Well, I’m with my wife in the beginning — Carol Alt is my wife — and I say, “No, I don’t want to go see the ruins, I’m going to take a walk.” And I go take a walk back in time. I’m on that bench and, sure enough, my younger self walks by and we end up going, “Yeah, I live in that street. I live in that apartment. Let’s grab a coffee.” And, you know, my younger self invites me to go back and examine this time of my life. And I think that as I turn 50, and especially now that I’m 54 — I’ll be 55 next year — I can’t even imagine what it’s like for someone who is even 20 years older. Woody is 75 or whatever, and that idea of looking back at the past trying to have some meaningful and somewhat healthier perspective about our past — I don’t think we can ever have a healthy one — is really crushing. You know, I look back and wonder what would I have done differently, how could I have done it differently. I’m getting married in a couple of weeks, and I’m starting that journey again.
Yes, I’ve heard about that. Congratulations!
Thank you. I think my prescription for how to deal with the past is to just keep moving forward into the future. [Laughter]. I think this movie — it is a comedy, but there were moments I kind of wished it wasn’t a comedy. I would love to do a dramatic version of this where you go back and you have a dialogue with the past. I almost wish I could make a version of this film where I would only speak to the Jesse character, just having a dialogue with him. You would go back in time and you would meet him and he takes you to observe, and you observe what they’re doing, but then none of them see you or speak. You go off to a coffee shop with Jesse and you try to talk with your younger self: “Don’t do this, and don’t do this!” Trying to spare not just yourself but other people some horrible pain. I think about people in my life who I wished had been able to take a different path, not excluding myself, to spare themselves that pain.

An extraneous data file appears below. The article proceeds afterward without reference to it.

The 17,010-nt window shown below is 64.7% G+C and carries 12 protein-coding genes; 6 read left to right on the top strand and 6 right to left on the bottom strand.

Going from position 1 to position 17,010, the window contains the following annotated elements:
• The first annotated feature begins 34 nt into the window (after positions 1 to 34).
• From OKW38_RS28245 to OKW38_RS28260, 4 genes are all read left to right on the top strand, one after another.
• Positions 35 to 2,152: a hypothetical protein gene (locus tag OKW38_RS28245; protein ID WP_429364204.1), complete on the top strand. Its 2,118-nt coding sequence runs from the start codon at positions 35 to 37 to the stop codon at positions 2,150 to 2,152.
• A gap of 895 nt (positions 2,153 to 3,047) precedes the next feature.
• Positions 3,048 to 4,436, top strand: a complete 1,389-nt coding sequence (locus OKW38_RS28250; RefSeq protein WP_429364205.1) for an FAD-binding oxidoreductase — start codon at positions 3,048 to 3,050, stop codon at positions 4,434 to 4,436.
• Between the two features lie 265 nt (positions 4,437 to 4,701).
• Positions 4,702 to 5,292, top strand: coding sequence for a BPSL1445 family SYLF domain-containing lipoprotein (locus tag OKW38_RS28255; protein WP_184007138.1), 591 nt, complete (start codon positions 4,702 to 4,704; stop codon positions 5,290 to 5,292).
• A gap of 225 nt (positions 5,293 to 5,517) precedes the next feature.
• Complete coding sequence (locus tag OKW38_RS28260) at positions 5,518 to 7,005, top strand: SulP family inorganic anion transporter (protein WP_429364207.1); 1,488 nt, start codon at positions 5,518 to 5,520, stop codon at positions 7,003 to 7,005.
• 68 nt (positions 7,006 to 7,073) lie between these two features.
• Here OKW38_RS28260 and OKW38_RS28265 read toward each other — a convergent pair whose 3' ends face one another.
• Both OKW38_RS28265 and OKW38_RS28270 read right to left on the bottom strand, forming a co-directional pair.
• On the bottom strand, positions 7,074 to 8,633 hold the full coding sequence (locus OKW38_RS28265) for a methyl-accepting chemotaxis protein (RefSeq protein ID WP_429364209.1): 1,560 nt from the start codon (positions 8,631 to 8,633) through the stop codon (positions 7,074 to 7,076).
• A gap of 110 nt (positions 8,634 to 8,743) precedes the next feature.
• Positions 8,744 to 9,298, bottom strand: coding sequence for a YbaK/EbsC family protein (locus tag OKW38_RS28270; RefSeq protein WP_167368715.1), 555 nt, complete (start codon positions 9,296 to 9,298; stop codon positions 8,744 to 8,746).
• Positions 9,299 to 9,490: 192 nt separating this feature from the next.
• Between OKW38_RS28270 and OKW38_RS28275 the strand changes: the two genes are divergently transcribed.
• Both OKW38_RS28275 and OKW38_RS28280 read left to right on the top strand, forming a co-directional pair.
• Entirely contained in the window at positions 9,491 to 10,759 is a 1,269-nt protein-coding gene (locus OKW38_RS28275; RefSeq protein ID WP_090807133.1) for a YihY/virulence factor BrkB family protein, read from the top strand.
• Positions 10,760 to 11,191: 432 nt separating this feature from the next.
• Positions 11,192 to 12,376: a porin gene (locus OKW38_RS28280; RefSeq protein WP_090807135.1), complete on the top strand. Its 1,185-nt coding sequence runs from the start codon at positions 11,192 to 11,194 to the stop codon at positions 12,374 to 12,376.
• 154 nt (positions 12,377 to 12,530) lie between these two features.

I think this piece of the film has a nice tone; it isn’t purely directed toward getting laughs. Woody is someone who could have ratcheted up the comedy in a blink of an eye. Woody is funny and he knows it, and he can just shovel it down into the trough if he wants to. But I think he wanted us to see something different. The other sections of the film are a little fizzier and sillier, you know: one of them has [Roberto] Benigni and the other is sex farce. This one was a little more thoughtful, which I like. It has a different timbre.
Well, there’s something essentially almost tragic in the way your character can see everything that is going to happen with these younger people before it happens. I’m not all that much younger than you, and I think that’s one of the biggest things about getting older: that sense that you’ve played the game before and you know what the likely outcomes are.
Well, you live with the consequences of what you’ve done or not done and you just think, “A lot of it guided me in what I’m about to do.” I was married and I got divorced. I was separated by the end of 2000. I went 11 years where I dated people, some longer than others, and I remember saying to myself that marriage was just out of the question because I wasn’t ready. I couldn’t even conceive of it, of what it would be like. And then I met someone who is much younger than I am — she’s 26 years younger than I am; I am 54, she’s 28, which is not at all what I had in mind. I remember meeting her and getting to that point where the benefit of my age was being able to see that perspective, you know, forward and backward, in the rear-view mirror and through the windshield, and saying, “I’m really going to regret this if I don’t. I’m really going to be unhappy if I don’t do this, because I met this person who is a really amazing person.”